The first Antimicrobial Stewardship Research Workshop (ASRW) was held November 29-30, 2016, and was co-organized by Society of Healthcare Epidemiology of America, Infectious Diseases Society of America, Society of Infectious Diseases Pharmacists, Pediatric Infectious Diseases Society, and Centers for Diseases Control and Prevention and was supported by a grant from Merck. The audience was multidisciplinary with multiple backgrounds: teaching hospital, community, adult, pediatric, and industry. Additionally, the workshop had live following on Twitter, with the hashtag, #ASRW16.

The two-day workshop was filled with several topics, but gave a broad overview of the need for and challenges of studying antimicrobial stewardship. For the first half of the day, speakers set the stage of the antimicrobial stewardship research agenda: Drs. Lauri Hicks and Preeti Malani presented outpatient and inpatient stewardship research, respectively. For review of basic concepts of research, Dr. Ebbing Lautenbach provided an epidemiology toolbox presentation. Defining the right kind of question for research can be difficult and Dr. Vanessa Stevens walked the audience through various examples of good and bad research questions and the following presentation on the various areas of research in antimicrobial stewardship by Dr. Rebekah Moehring complemented it well. After this introductory morning, groups were encouraged to breakout and discuss different approached to a research question and included various themes, such as hospital vs. outpatient and internal vs. external funding of research.

For the second half of the day, the discussion focused further into the different aspects of research: Drs. Pranita Tamma and Jeffrey Linder presented on defining exposures, outcomes, and confounders of interest based on inpatient and outpatient settings, respectively. Dr. Marc Scheetz explained the nuances between research for generalized knowledge vs. quality improvement and assurances projects. The audience was introduced to how social sciences can be involved in antimicrobial stewardship, with Dr. Heather Reisinger giving an overview of implementation science and how the models may be able to be used in stewardship research. Dr. Stevens returned to discuss the pros and cons of health economics to evaluate stewardship programs and Dr. Julia Szymczak ended the evening with a vigorous reminder that there are many behavioral factors associated with antimicrobial prescribing and identification of these factors may help with implementation of stewardship interventions.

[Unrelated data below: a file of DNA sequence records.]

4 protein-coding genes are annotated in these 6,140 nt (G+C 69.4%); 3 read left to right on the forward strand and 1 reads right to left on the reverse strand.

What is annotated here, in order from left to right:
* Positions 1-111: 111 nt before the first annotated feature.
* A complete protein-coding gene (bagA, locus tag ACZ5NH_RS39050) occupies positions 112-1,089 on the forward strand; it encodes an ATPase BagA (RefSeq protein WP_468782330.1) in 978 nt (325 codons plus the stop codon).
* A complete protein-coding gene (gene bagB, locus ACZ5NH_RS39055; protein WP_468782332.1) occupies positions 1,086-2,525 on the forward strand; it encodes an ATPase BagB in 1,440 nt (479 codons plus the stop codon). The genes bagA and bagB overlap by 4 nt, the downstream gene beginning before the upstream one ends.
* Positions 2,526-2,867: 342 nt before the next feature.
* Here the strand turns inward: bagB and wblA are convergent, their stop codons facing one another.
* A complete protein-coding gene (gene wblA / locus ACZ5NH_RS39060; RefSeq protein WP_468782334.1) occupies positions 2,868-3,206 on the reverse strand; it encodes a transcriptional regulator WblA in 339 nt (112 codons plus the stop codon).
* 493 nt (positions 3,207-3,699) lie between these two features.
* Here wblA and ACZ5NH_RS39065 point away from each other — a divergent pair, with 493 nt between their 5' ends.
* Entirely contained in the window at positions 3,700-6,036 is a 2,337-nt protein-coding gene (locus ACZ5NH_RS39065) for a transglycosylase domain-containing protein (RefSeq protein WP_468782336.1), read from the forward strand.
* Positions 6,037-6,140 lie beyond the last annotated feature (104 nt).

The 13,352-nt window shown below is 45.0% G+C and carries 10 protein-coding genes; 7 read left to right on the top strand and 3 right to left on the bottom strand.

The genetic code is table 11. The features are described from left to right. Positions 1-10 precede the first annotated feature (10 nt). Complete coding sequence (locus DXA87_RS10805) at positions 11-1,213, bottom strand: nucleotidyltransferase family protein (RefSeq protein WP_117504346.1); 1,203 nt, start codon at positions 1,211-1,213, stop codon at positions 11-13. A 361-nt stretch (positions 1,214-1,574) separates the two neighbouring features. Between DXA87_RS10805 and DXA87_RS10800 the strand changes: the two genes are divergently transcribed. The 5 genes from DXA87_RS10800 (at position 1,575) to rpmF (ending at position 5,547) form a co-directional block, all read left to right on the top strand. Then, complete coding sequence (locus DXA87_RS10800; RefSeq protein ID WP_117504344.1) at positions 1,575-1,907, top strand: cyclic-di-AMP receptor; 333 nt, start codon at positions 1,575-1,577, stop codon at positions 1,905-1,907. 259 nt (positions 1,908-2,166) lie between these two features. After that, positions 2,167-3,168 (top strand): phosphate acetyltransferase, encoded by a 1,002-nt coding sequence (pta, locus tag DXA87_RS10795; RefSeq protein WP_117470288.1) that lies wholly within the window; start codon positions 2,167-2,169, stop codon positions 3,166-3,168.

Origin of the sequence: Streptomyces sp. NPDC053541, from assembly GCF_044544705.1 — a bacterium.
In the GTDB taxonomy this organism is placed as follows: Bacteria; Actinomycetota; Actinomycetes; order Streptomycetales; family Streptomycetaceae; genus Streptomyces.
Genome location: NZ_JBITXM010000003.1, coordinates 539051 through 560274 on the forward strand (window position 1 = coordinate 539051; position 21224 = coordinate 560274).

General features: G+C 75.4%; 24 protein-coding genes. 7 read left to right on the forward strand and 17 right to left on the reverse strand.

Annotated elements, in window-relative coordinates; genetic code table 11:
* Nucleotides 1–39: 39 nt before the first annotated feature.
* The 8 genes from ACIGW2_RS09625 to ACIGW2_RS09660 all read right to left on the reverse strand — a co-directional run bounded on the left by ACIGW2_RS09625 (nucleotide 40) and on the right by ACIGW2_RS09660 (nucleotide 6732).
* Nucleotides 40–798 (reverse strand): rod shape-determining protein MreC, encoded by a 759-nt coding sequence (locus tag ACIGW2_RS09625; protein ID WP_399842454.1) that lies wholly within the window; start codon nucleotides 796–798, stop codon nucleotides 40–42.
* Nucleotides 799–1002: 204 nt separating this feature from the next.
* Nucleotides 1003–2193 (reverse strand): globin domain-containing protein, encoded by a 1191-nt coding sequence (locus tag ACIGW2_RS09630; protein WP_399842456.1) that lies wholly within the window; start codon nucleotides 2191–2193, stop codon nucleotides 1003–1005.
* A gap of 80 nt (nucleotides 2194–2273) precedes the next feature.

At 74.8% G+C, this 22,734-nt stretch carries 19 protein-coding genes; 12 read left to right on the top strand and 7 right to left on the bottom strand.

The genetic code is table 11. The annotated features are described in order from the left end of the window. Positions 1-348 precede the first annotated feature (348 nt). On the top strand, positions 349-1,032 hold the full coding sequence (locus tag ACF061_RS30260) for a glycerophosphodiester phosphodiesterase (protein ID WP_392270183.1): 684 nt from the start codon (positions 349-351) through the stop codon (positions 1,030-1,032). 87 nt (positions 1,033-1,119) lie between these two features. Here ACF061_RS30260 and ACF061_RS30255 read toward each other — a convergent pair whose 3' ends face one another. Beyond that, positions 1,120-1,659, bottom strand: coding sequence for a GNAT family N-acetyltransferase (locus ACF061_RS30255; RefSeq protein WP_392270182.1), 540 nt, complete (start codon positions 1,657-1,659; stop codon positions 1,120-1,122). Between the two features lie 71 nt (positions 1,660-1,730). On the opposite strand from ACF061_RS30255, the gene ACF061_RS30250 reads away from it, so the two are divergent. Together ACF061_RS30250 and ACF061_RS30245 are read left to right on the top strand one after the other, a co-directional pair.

After a heavy first day, everyone returned bright-eyed for the second day, which was more concentrated on various strategies for evaluating antimicrobials stewardship interventions. Dr. Jessina McGregor explained the ins-and-outs of interrupted time series analysis and how they can be very helpful in evaluating programs; following that, Dr. Theoklis Zaoutis educated the audience of how the cohort design can be used for studying the impact of an intervention. Other assessment strategies were reviewed: Dr. Jonathon Edwards explained how the National Healthcare Safety Network (NSHN) will use the Antimicrobial Use and Resistance (AUR) report to benchmark antimicrobial usage through the standard antimicrobial administration ratio (SAAR), which was followed by Dr. Scott Fridkin’s presentation on what kind of metrics and comparisons should be used and how to include variation into assessment of programs.  Dr. Deverick Anderson highlighted the pitfalls of just relying on antimicrobial consumption as a metric and discussed how desirability of outcome ranking (DOOR) and response adjusted for duration of antibiotic risk (RADAR) may be able to shine more light on specific outcomes of interest.

After lunch, the final topic was to put all the different concepts together for a successful research program. Dr. Anderson returned to the stage to discuss the details needed for data management and common issues that arise when developing the components. Dr. Elizabeth Dodds-Ashley, Jeffrey Gerber, and Fridkin led an open discussion of different funding mechanisms for research in antimicrobial stewardship (NIH, AHRQ, professional societies, foundations, industry, etc.). Lastly, Dr. Malani wrapped up the workshop with a presentation on the importance of disseminating research and various mechanisms to maximize the audience reach.

Overall, the workshop seemed highly successful; the topics were broad which provided a great base for new researchers and reinforced concepts for more advanced researchers. Additionally, it provided concrete examples of multiple concepts that are used in antimicrobial stewardship research, as well as pitfalls in the current mechanisms of evaluation (e.g. duration of therapy) and areas in need of further development. The ASRW will continue to build, with projected meetings for 2017 (in Chicago) and 2018 (in Baltimore).